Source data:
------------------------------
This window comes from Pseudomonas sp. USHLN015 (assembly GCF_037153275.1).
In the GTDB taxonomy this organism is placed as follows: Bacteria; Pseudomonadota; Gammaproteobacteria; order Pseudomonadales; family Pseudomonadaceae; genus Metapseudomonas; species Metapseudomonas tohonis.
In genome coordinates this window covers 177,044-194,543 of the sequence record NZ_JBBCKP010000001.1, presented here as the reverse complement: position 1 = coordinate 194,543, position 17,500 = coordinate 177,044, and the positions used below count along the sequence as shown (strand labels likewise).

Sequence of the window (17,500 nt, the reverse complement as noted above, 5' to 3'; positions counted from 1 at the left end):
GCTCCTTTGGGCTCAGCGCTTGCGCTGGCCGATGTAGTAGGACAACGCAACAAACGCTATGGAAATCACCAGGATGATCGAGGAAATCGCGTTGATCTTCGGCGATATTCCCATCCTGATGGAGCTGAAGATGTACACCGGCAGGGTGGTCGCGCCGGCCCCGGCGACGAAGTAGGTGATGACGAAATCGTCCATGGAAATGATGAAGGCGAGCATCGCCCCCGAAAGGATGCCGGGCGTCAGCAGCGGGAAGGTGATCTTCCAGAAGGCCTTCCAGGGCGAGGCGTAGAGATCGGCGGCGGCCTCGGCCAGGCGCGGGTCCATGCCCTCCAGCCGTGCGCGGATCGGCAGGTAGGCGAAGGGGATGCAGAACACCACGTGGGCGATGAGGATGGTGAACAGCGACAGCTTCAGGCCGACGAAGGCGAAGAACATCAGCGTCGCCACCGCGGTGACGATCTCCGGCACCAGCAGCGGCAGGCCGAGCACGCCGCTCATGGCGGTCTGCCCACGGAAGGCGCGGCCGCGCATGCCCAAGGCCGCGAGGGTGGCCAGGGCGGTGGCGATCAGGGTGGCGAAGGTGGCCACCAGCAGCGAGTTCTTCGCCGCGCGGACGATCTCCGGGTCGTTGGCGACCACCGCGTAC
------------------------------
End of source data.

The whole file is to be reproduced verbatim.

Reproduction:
This window comes from Pseudomonas sp. USHLN015 (assembly GCF_037153275.1).
In the GTDB taxonomy this organism is placed as follows: Bacteria; Pseudomonadota; Gammaproteobacteria; order Pseudomonadales; family Pseudomonadaceae; genus Metapseudomonas; species Metapseudomonas tohonis.
In genome coordinates this window covers 177,044-194,543 of the sequence record NZ_JBBCKP010000001.1, presented here as the reverse complement: position 1 = coordinate 194,543, position 17,500 = coordinate 177,044, and the positions used below count along the sequence as shown (strand labels likewise).

Sequence of the window (17,500 nt, the reverse complement as noted above, 5' to 3'; positions counted from 1 at the left end):
GCTCCTTTGGGCTCAGCGCTTGCGCTGGCCGATGTAGTAGGACAACGCAACAAACGCTATGGAAATCACCAGGATGATCGAGGAAATCGCGTTGATCTTCGGCGATATTCCCATCCTGATGGAGCTGAAGATGTACACCGGCAGGGTGGTCGCGCCGGCCCCGGCGACGAAGTAGGTGATGACGAAATCGTCCATGGAAATGATGAAGGCGAGCATCGCCCCCGAAAGGATGCCGGGCGTCAGCAGCGGGAAGGTGATCTTCCAGAAGGCCTTCCAGGGCGAGGCGTAGAGATCGGCGGCGGCCTCGGCCAGGCGCGGGTCCATGCCCTCCAGCCGTGCGCGGATCGGCAGGTAGGCGAAGGGGATGCAGAACACCACGTGGGCGATGAGGATGGTGAACAGCGACAGCTTCAGGCCGACGAAGGCGAAGAACATCAGCGTCGCCACCGCGGTGACGATCTCCGGCACCAGCAGCGGCAGGCCGAGCACGCCGCTCATGGCGGTCTGCCCACGGAAGGCGCGGCCGCGCATGCCCAAGGCCGCGAGGGTGGCCAGGGCGGTGGCGATCAGGGTGGCGAAGGTGGCCACCAGCAGCGAGTTCTTCGCCGCGCGGACGATCTCCGGGTCGTTGGCGACCACCGCGTAC